I have been revisiting a series of fantasy novels from my youth. It’s the Last Herald Mage trilogy by Mercedes Lackey. I want to be clear, there are problems with these books, and I do not recommend them. I think the reason I’ve been listening to them so much is that I find something this familiar to be comforting during a period of high stress.
But I have been listening to the three books over and over again, because each time I listen to the series I notice something new. And I have some thoughts on these books.
What I Like
I have really mixed feelings on the objective quality of these books. It’s always heartbreaking to reread something you loved as a child and find that with adult sensibilities, it’s just not very good.
And the thing is, Mercedes Lackey has really produced a vivid world and a compelling story with distinct, interesting characters. The world of Valdemar and surrounding nations are host to a variety of cultures with different governments and religious beliefs. She has also written a cast of non-human races other than the typical (boring) elves and orcs and whatnot. The Last Herald Mage trilogy doesn’t touch on these much, but other books set in the world do.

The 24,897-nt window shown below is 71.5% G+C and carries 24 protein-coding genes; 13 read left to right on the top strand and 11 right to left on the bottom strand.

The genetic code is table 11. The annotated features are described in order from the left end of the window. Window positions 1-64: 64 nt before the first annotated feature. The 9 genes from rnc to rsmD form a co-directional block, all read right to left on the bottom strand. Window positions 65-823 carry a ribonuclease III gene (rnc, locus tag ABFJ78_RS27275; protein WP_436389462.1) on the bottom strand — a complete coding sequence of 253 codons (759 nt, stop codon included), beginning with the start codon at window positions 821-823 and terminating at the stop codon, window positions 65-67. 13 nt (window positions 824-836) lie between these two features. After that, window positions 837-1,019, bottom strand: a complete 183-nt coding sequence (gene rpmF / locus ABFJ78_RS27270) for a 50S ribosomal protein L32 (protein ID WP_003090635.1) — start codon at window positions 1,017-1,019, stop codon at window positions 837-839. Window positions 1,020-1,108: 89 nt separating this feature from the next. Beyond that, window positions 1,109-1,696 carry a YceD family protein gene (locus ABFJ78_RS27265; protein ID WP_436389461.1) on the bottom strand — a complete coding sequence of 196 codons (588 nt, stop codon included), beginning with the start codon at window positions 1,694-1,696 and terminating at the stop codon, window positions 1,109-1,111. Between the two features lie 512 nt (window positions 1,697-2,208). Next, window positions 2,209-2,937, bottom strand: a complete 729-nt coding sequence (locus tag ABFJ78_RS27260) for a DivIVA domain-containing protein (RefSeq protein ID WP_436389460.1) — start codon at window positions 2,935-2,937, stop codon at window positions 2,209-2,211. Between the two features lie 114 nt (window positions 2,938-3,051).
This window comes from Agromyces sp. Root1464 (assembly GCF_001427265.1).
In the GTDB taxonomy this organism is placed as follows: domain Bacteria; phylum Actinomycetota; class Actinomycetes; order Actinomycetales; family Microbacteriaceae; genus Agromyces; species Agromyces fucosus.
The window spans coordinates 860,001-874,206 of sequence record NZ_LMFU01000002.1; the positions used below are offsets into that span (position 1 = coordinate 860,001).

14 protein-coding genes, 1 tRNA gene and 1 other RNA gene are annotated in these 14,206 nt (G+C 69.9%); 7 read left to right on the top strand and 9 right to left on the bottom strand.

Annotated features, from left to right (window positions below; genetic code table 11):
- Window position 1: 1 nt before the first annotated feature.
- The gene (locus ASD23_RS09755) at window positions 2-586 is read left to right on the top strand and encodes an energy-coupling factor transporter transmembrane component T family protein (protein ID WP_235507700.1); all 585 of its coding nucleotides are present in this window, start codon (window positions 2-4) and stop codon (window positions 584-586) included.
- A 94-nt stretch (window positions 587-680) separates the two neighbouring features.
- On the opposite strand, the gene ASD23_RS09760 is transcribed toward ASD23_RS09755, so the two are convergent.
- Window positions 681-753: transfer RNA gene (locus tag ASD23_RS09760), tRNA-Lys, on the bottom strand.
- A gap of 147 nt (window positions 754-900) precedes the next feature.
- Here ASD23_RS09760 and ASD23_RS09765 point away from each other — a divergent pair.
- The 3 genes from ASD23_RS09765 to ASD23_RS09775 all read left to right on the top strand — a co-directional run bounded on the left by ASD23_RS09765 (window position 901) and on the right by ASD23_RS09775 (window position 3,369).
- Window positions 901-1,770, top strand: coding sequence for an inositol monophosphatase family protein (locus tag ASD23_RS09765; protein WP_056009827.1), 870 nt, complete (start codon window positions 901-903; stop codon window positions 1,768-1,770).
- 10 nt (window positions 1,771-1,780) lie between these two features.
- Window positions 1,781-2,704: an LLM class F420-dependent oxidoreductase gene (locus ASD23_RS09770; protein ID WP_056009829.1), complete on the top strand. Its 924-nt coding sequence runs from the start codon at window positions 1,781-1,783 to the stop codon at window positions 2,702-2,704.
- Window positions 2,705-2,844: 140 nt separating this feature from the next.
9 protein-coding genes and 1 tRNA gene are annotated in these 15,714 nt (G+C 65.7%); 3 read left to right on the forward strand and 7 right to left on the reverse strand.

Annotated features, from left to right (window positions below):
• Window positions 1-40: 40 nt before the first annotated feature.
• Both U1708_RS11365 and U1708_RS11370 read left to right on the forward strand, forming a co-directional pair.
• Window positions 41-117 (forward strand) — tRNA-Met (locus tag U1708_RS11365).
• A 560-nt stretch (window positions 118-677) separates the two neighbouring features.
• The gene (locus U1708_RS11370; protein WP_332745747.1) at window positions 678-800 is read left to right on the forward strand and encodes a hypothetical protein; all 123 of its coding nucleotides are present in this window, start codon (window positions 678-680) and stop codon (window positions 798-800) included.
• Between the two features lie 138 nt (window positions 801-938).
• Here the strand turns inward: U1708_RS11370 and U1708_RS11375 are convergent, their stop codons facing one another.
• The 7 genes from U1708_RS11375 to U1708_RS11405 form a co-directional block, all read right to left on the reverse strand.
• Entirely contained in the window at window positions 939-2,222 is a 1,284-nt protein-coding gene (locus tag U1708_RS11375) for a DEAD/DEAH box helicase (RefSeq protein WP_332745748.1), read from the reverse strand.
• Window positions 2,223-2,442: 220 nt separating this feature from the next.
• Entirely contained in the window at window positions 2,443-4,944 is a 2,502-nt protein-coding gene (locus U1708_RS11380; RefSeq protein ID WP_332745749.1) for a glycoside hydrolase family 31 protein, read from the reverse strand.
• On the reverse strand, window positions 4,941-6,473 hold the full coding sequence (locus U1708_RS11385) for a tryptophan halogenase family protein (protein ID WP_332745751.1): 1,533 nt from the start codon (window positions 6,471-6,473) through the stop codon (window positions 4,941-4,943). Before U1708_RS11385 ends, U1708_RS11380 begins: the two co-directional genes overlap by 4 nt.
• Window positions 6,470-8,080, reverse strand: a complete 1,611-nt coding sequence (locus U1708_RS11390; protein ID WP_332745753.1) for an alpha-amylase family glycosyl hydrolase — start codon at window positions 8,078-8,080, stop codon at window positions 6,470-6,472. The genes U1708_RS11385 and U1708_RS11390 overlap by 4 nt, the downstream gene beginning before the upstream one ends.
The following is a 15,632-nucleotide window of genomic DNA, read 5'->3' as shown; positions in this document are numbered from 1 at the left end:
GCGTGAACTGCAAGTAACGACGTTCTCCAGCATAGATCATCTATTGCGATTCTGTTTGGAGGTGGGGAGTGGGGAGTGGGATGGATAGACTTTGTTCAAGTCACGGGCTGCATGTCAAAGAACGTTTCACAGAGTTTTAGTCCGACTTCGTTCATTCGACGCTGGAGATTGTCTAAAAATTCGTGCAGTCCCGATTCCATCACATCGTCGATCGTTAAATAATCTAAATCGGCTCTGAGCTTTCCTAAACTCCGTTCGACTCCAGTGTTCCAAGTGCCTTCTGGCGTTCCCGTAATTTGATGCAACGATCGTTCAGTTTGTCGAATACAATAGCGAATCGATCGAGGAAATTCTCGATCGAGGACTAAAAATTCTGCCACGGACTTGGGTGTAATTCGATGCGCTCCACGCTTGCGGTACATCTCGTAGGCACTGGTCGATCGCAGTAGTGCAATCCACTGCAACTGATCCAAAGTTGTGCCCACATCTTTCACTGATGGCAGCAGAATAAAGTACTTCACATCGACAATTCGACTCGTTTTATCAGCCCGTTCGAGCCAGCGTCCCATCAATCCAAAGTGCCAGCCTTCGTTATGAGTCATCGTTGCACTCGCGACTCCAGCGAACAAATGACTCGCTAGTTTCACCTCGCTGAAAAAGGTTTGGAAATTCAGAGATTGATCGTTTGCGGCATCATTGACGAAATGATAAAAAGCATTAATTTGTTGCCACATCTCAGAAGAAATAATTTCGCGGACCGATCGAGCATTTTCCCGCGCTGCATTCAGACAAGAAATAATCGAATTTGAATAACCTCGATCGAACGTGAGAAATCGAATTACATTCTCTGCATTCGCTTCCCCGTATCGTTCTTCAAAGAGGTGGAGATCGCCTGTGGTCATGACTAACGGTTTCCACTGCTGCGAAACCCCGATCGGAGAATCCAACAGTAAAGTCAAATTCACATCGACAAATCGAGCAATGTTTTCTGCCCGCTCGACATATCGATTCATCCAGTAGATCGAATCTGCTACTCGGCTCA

The central romance(s) in this series is sweet, which I found to be a pleasant surprise (more on why later).
The story itself may verge into the melodramatic, but I found it compelling as a tween and still find it compelling today. Its female characters feel complex to me, and its male characters range the gamut from the very toxic to the very kind.
I thought that the way that the romance is echoed and reversed through the first and last books of the trilogy was skillfully done. There are elements of it I didn’t notice reading the books in text that I did notice listening on audio, and I was grudgingly impressed.
In addition, I have always loved how Lackey handled magic in these books. She doesn’t present magic as a system, she presents it as a force, and leaves the means and methods of manipulating that force rather open ended. This leaves room for us to be surprised by the ways in which this force is used. I think there’s a lot of focus on magic systems in fantasy books these days, and I wonder if that’s an artifact from fantasy RPGs. I don’t like it. I want some mystery in the magic.